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To ask how I can stop attracting frenemies/using friends?

(55 Posts)
winearama Thu 20-Jun-13 23:26:47

I currently have about 3 'friends' in my life that all make me feel shit when I am with them and that treat me like dirt. I've had to dump numerous other friends in the past for the same reason. People seem to think I'm fair game for nasty comments, nasty digs, and for taking the piss out of and generally using, generally at the same time as befriending my other friends and being as nice as possible to them.

Sometimes I wonder if I'm oversensitive. Other times I think perhaps I put up with too much until it's too late and I have to dump the friend, whereas other people would make a judgement sooner about the person.

I'm not in general a people-pleaser. My confidence and self esteem levels are reasonable but when I'm in the company of those types of friends they feel at rock bottom.


Crumbledwalnuts Fri 21-Jun-13 09:30:09

The 'friend' will say something like they were only being honest/a good friend/only joking and will make out that I am trying to cause aggro over nothing.

So you just say "yeah sure" and then bugger off to do something nicer. They'll know you've seen through them.

Callycat Fri 21-Jun-13 09:30:46

Exactly Winearama! I was in the same situation at work a few years ago. The old "just being honest" bullshit sounds very familiar, as does the tears and innocent face when you pull them up on it.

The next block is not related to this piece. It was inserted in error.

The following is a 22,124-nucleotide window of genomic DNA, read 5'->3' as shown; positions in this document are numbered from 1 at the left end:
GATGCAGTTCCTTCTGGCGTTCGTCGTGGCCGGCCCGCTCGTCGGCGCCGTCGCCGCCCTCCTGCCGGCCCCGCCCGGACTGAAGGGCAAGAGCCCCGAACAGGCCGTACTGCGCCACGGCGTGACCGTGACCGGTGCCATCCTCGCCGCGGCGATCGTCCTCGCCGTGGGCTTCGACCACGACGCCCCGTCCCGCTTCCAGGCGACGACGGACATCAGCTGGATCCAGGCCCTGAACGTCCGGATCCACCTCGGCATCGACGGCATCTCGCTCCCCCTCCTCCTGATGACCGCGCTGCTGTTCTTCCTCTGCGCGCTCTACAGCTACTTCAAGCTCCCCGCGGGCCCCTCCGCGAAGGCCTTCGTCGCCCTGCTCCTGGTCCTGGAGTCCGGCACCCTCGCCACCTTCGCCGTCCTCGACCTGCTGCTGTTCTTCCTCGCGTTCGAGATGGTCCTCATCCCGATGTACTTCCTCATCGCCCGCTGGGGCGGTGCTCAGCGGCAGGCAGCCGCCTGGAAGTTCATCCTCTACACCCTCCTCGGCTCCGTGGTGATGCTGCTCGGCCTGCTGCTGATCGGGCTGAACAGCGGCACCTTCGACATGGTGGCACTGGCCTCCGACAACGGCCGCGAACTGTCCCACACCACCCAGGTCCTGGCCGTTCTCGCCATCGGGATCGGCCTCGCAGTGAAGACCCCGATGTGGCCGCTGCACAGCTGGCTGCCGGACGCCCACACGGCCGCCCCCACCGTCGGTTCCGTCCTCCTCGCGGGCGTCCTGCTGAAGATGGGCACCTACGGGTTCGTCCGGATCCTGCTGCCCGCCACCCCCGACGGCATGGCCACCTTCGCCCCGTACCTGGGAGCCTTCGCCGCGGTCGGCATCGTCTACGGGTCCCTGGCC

The hardest thing for me is learning to trust my own reactions - if I feel upset at something that was just said to me, then I need to learn to analyze whether that upset is justified or not. It's not easy, and I think that uncertainty in ourselves is what makes us tempting targets for manipulators.

Crumbledwalnuts Fri 21-Jun-13 09:31:53

I am very old (well sort of) and I say, trust your reactions. Life's too short to waste on wasters and users.

winearama Fri 21-Jun-13 09:34:01

I find though that if I make any comment back such as 'oh nice put down thanks for that' then the other person will get really annoyed and turn it into a big falling out, rather than saying "Oh I'm sorry I didn't mean to upset you". I never quite know what to do at this stage; am I meant to stand my ground or try to smoothe things over to avoid a big fallout? I think that's why I just cut people off rather than doing confrontation iywim

Mumsyblouse Fri 21-Jun-13 09:38:25

I think you are too nice and give people too many chances, plus perhaps you are making friends when really hanging back might be better, given you do have quite a lot of really nice sounding friends and aquaintances anyway. so, if I was chatting with a mum and they said something negative about my dd's appearance, I would just mentally note not to be friends with them! I wouldn't take it any further and be a bit vague if they asked about meeting up or say I was busy. This person gave you a sign they are a bit critical and probably a bit jealous, so why go any further with the whole thing otherwise you are having coffee with people you don't really like.

The only people who I would allow to comment on my children's appearance are my family and my very old friends, and only if I brought it up as a concern. Once you've clocked someone is a bit competitive or bitchy, don't spend more than 5 min in their company again. Life's too short (better off calling one of your old mates on the phone for a catch up as you know they are really nice).

Mumsyblouse Fri 21-Jun-13 09:40:47